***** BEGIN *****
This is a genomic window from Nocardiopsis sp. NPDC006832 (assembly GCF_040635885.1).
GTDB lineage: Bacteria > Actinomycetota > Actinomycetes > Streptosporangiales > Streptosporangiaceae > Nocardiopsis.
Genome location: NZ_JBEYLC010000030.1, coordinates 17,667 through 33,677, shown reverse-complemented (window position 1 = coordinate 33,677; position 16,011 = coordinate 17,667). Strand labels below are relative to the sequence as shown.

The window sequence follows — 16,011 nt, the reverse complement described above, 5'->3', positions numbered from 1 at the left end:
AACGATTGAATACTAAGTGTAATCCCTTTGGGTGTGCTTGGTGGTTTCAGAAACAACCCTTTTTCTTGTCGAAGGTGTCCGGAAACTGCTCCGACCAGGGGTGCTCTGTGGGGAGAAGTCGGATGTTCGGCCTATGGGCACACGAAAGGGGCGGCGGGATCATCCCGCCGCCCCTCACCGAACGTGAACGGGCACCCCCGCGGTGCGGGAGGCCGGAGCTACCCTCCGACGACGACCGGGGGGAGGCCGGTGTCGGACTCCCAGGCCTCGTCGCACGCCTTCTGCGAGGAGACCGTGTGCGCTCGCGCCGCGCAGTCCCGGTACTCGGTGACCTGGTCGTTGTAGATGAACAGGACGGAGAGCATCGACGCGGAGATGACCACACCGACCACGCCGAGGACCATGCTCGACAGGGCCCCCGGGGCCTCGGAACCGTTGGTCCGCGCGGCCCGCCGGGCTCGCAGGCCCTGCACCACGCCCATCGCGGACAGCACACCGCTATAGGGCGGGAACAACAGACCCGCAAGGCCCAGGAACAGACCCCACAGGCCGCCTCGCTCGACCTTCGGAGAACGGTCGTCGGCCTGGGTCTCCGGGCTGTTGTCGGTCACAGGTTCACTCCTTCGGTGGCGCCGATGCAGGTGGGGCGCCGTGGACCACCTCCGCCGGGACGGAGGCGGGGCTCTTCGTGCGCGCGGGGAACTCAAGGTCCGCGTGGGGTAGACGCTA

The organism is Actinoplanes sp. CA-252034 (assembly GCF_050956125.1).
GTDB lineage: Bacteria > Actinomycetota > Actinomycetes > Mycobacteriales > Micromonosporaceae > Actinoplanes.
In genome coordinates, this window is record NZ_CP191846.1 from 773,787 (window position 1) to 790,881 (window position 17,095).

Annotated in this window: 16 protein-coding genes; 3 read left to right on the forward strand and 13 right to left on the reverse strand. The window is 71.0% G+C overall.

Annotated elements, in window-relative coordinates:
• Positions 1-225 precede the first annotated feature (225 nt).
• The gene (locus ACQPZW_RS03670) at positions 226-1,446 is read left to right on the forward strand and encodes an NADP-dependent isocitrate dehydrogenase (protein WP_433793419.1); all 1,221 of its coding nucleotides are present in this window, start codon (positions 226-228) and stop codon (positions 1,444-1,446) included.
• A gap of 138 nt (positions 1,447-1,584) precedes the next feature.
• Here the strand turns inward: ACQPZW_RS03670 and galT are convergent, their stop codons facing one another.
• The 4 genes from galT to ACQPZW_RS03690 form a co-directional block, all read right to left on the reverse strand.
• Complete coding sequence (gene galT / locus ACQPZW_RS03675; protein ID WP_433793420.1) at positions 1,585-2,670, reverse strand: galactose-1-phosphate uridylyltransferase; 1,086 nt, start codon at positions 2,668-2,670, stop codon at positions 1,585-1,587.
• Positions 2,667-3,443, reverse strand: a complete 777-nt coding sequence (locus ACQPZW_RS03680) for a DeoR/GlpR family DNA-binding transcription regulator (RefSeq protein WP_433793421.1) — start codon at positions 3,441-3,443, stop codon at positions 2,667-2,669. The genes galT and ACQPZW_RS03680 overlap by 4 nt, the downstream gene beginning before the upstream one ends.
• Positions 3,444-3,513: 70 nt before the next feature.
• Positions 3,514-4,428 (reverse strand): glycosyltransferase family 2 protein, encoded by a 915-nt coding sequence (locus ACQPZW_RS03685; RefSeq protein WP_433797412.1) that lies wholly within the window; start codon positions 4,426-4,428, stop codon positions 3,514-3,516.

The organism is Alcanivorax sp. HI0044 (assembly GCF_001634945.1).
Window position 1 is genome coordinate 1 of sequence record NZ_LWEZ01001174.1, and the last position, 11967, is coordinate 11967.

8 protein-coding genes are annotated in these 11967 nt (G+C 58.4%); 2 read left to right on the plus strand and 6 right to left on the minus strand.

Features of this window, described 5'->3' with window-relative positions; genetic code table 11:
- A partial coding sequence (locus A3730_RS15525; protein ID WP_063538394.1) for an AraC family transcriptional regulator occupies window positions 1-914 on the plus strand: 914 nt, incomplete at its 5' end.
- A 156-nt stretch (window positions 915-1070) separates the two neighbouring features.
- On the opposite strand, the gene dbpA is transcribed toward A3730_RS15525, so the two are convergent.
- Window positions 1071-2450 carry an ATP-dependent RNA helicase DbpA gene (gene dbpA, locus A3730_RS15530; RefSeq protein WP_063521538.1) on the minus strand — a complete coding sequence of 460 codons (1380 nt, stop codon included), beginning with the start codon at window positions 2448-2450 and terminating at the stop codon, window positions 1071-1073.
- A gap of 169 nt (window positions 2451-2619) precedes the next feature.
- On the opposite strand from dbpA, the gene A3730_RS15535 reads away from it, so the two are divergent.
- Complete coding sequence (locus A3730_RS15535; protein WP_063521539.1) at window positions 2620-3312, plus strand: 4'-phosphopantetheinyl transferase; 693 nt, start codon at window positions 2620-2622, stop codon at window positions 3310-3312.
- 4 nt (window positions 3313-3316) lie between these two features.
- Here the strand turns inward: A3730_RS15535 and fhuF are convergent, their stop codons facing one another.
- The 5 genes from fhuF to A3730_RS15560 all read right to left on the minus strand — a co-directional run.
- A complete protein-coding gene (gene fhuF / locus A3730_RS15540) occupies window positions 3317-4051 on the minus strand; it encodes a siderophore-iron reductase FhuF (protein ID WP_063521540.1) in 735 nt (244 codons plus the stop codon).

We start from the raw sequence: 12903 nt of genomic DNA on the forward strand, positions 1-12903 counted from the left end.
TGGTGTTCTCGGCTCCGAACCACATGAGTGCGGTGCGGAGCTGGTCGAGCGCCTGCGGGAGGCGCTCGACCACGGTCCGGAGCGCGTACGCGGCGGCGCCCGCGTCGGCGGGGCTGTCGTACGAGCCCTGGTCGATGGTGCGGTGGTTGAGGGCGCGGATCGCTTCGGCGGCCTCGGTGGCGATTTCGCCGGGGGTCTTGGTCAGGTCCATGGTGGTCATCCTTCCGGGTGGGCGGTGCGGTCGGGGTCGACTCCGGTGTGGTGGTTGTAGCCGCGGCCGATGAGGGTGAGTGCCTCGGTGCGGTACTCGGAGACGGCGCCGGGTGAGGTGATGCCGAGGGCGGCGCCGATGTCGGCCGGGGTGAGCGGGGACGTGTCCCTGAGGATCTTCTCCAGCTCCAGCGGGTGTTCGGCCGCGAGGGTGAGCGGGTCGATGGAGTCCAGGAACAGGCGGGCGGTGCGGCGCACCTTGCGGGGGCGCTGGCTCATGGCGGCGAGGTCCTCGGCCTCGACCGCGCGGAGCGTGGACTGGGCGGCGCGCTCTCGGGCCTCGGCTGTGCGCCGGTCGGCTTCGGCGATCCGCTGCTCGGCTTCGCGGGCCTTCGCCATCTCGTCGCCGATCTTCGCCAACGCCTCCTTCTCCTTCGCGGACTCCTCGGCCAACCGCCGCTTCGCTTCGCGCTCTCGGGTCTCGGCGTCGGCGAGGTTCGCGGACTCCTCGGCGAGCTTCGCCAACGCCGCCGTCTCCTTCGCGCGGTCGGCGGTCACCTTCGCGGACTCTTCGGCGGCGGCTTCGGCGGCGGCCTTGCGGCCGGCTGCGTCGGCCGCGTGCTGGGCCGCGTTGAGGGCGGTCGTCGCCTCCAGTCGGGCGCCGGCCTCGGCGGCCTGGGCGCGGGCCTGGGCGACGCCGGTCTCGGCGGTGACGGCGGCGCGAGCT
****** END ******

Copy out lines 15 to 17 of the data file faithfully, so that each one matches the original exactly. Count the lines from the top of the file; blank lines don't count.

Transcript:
• The 4 genes from galT to ACQPZW_RS03690 form a co-directional block, all read right to left on the reverse strand.
• Complete coding sequence (gene galT / locus ACQPZW_RS03675; protein ID WP_433793420.1) at positions 1,585-2,670, reverse strand: galactose-1-phosphate uridylyltransferase; 1,086 nt, start codon at positions 2,668-2,670, stop codon at positions 1,585-1,587.
• Positions 2,667-3,443, reverse strand: a complete 777-nt coding sequence (locus ACQPZW_RS03680) for a DeoR/GlpR family DNA-binding transcription regulator (RefSeq protein WP_433793421.1) — start codon at positions 3,441-3,443, stop codon at positions 2,667-2,669. The genes galT and ACQPZW_RS03680 overlap by 4 nt, the downstream gene beginning before the upstream one ends.